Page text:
Graduated as a Masters from Leiden University in 1994, having studied a variety of topics, from snail taxonomy in Greece, Southern Elephant Seal behavior in Argentina, and finally tropical forest ecology in Guyana. After my studies I fulfilled my ‘Civil Service’, instead of ‘Military Service’, studying Seagrasses and benthic worms at the Dutch Institute for Ecological Research in Yerseke, the Netherlands. Started PhD at Leiden University (1996) studying the taxonomy and ecology of two widely distributed and common plant genera Macaranga and Mallotus in East Kalimantan, Borneo (Indonesia). Had several postdoc positions at Leiden University studying effects of fire on tropical forests. In year 2008, he moved to China and started working at the Chinese Academy of Sciences in Xishuangbanna Tropical Botanical Garden, where amongst others he initiated a forest fragmentation study that originally included 50 plots in different sized forest fragments. In year 2013, he moved to the Universiti Brunei Darussalam, where he set up a 15-ha plot specifically aimed at monitoring large tree (dbh > 50 cm) dynamics. During the whole period described here he also worked together with many other biologists around the world building up a large data set of tree inventories across the tropics to study biomass, diversity and tree distribution patterns at the pan-tropical scale.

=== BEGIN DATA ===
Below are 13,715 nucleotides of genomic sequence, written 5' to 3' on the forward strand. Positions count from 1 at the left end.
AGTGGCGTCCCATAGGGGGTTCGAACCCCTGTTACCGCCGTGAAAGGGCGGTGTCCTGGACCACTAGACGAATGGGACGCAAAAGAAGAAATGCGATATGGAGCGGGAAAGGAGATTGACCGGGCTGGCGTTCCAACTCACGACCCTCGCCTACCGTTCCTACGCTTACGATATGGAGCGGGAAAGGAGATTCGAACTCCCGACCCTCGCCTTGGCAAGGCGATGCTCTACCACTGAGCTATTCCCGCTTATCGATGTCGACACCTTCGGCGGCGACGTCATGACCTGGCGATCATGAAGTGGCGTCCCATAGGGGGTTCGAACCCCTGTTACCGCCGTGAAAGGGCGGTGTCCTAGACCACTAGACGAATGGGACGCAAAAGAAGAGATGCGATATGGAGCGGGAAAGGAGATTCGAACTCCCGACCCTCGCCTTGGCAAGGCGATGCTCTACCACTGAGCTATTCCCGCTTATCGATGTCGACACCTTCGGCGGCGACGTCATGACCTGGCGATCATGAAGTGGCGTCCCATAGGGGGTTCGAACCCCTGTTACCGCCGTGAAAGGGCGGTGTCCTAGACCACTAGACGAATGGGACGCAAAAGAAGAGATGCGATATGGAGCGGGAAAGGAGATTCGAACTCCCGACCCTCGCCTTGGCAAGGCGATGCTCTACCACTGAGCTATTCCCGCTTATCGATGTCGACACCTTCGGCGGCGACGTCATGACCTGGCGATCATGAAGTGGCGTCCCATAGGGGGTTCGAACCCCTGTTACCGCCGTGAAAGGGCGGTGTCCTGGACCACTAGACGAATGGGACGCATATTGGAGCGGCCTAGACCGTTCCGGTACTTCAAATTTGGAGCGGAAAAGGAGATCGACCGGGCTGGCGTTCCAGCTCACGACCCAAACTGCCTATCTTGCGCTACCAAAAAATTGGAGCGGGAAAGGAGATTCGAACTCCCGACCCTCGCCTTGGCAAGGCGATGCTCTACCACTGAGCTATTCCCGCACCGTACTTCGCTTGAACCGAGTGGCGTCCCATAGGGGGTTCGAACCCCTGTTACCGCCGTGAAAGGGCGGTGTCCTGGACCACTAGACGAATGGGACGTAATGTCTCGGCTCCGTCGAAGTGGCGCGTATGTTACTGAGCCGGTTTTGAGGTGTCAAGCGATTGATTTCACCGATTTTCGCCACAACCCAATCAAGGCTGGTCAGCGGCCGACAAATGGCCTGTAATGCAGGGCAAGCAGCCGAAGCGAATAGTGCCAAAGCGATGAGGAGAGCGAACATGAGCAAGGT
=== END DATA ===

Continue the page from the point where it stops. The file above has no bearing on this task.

KEYNOTE LECTURE 2
Protected Areas of Bhutan and Its New Financing Strategy
Chief Forestry Officer, Nature Conservation Division, Dept of Forests and Park Services, Ministry of Agriculture and Forests, Royal Government of Bhutan, Thimphu
(Video Coming Soon)